The PR Verdict: “A” for Condoleeza Rice turning down an unofficial vice presidential proposal politely. No one likes rejection, but this issue needed to be cut short before it gathered too much steam.

The PR Takeaway: Dating rules apply in PR. Condi took a leaf out of the old breakup book: It’s not you, it’s me. Publicly turning down the Republican Presidential candidate could seriously impair his campaign and make the next person who accepts look like an also-ran. Without commenting directly, her flaks reiterated her previous comments that she prefers policy over politics. Campaigning for public office is not for her, they said, while Condi herself was nowhere to be seen. With such an elegant TBNT (Thanks, But No Thanks), Romney felt no rejection, and the door remains wide open to a potential candidate. Would that more politicians could handle things so nicely . . .

Did Condoleeza Rice handle rejecting Romney well? Was the rumor of her being asked to consider the VP slot a PR diversion away from his tax issue? Tell us your PR Verdict!

Wall Street Journal’s Cowardly Response

 Wall Street Journals Cowardly Response

The PR Verdict: "D" for the Wall Street Journal.

Is that as racy as love letters get?  E-mail correspondence between Brett McGurk, President Obama’s nominee for U.S. ambassador to Iraq, and his then-paramour Gina Chon, a reporter for the Wall Street Journal, has members of Congress very excited. For the rest of us it’s hard to see what the fuss is about.

The e-mails, dating from 2008, were posted anonymously this week on Flickr–bad timing for McGurk, a top adviser on Iraq who is currently going though congressional approval for the job of US ambassador. Congressional members are concerned that while McGurk was working on tough negotiations with Iraqis, his future wife Chon covered the talks for the WSJ. Could he have leaked to her classified information?  If so, they’ll have to try to stay awake while reviewing e-mails such as McGurk’s “I had a very good day with the Iraqis–the best yet. Can’t tell you about it of course. But you should definitely stay past Sunday.” Chon’s reply: “Stop being such a tease!”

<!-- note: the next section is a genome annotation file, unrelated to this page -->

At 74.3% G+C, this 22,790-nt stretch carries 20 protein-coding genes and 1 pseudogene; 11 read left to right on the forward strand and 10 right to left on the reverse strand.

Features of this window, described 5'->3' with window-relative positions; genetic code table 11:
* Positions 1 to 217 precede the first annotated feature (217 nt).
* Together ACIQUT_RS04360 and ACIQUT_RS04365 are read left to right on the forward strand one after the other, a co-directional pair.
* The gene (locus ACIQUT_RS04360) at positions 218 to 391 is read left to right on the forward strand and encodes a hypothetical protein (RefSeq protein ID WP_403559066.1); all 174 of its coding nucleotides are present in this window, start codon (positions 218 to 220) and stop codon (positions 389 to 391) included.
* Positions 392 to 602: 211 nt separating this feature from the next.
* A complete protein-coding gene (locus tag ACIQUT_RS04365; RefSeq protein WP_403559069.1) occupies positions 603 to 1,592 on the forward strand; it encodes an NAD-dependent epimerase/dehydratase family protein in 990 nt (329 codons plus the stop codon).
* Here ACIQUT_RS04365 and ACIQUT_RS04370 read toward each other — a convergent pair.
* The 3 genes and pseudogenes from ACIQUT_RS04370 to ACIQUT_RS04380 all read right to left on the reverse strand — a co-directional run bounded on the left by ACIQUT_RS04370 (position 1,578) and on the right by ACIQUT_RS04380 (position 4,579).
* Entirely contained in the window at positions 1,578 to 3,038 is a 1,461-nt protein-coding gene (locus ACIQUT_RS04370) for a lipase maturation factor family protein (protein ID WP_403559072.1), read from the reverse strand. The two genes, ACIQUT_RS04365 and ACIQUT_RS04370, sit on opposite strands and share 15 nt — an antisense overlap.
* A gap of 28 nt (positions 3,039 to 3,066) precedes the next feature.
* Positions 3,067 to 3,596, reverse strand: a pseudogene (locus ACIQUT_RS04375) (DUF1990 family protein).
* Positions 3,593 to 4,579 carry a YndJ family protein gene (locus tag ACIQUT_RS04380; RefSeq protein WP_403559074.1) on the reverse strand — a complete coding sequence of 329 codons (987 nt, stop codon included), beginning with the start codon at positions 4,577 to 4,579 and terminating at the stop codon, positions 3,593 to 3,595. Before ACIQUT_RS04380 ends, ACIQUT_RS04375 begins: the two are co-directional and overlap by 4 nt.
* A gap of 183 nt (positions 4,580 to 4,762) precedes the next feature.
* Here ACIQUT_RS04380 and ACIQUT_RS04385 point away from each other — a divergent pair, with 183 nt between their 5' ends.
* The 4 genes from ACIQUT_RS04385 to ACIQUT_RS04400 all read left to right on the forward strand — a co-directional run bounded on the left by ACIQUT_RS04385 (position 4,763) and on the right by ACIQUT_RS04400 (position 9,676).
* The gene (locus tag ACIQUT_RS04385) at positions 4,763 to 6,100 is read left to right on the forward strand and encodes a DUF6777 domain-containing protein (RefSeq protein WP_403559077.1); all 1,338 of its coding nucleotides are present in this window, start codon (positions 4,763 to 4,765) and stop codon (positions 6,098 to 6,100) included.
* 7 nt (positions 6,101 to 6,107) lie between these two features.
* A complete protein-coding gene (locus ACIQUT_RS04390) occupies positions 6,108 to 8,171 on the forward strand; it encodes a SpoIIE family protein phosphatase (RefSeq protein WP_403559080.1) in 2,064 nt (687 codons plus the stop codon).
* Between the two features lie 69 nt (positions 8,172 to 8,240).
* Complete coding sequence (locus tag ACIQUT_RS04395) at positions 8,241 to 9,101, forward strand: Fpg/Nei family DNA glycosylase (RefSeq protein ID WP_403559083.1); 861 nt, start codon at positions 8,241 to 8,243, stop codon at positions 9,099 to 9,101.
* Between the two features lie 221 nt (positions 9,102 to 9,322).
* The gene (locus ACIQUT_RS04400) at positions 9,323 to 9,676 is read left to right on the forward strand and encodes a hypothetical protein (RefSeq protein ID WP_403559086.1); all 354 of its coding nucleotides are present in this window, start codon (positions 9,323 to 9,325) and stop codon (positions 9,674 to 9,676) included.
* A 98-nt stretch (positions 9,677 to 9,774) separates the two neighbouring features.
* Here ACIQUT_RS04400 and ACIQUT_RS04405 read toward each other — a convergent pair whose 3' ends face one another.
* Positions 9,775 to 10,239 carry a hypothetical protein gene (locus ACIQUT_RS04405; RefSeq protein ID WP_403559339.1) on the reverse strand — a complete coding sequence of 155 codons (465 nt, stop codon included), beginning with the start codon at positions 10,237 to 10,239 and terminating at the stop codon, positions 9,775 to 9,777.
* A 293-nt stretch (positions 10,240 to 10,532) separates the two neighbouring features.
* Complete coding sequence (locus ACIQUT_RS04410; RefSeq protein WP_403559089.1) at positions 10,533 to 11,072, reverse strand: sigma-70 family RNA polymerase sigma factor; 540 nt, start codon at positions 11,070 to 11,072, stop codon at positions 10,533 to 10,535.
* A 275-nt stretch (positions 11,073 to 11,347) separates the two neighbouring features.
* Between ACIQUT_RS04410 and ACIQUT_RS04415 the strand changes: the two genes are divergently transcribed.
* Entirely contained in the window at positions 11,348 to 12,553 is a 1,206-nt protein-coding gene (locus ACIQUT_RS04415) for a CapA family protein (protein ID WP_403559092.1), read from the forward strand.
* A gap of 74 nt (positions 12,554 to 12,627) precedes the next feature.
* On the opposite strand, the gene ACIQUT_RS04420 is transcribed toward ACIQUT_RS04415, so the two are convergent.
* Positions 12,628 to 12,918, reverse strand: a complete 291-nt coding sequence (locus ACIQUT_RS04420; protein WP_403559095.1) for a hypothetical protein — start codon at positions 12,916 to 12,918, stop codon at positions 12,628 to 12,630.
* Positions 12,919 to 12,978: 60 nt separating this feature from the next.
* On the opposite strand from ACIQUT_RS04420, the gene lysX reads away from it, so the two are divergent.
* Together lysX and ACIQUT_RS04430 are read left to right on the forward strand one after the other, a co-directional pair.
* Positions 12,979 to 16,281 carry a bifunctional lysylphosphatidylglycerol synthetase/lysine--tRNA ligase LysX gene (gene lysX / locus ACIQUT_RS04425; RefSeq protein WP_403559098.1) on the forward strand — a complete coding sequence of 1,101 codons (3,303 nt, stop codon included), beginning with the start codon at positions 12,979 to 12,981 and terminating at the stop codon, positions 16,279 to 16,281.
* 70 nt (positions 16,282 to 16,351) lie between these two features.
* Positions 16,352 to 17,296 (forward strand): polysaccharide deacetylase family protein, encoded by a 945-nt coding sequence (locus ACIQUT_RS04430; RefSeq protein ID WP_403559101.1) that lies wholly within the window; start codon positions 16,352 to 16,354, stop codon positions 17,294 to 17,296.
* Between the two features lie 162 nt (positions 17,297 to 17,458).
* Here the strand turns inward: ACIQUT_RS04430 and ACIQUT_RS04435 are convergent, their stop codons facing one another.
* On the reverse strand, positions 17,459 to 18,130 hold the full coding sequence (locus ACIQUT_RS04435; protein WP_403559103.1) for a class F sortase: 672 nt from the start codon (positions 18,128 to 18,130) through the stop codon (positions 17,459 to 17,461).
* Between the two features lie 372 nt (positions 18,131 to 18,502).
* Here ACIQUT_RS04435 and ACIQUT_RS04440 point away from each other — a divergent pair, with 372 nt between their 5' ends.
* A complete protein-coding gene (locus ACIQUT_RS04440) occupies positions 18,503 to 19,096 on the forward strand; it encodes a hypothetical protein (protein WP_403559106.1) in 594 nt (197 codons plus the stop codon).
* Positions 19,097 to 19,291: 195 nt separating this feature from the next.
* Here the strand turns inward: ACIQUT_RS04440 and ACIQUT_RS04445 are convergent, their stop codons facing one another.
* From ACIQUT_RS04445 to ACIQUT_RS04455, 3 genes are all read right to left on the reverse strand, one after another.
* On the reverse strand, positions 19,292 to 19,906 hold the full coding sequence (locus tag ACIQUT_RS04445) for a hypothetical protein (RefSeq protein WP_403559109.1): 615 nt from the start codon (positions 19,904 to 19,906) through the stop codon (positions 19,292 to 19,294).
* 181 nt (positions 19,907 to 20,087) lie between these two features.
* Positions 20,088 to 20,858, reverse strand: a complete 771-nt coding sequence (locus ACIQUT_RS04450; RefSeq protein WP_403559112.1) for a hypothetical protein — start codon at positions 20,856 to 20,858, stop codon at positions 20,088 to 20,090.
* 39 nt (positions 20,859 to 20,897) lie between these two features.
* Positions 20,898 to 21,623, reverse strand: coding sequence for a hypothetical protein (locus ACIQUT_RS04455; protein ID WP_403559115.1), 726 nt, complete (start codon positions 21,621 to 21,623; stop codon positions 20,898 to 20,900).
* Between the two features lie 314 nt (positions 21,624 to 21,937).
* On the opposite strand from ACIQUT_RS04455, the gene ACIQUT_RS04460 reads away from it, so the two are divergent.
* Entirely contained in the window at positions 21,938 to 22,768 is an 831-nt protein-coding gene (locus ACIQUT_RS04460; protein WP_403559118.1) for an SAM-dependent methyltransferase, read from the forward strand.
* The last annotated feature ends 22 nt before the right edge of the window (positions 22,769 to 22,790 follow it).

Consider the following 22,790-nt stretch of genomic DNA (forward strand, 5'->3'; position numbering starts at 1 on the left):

State Department spokeswoman Victoria Nuland breezily washed her hands of the issue, telling CNN, “I’m not going to get into e-mails between Mr. McGurk and the woman who subsequently became his wife.” The WSJ had a more cowardly reply to CNN,  “We are looking into the matter.”

The PR Verdict: “D” (It’s a Dud) for the Wall Street Journal who could have tried harder to defend its journalist. If the State Department can sound annoyed, why can’t the WSJ?

PR Takeaway: Where’s the beef? The WSJ might have tried publicly shifting the burden of proof onto the accusers: “Which article does the committee think contains leaked information? We would be happy to look into the matter.”  Then sit back and wait for the response.  And while we are there, how about privately suggesting to members of Congress that they stop calling the emails racy? In this day of Fifty Shades of Grey, they’re hardly blush-inducing.

To read the racy letters and for more background click here.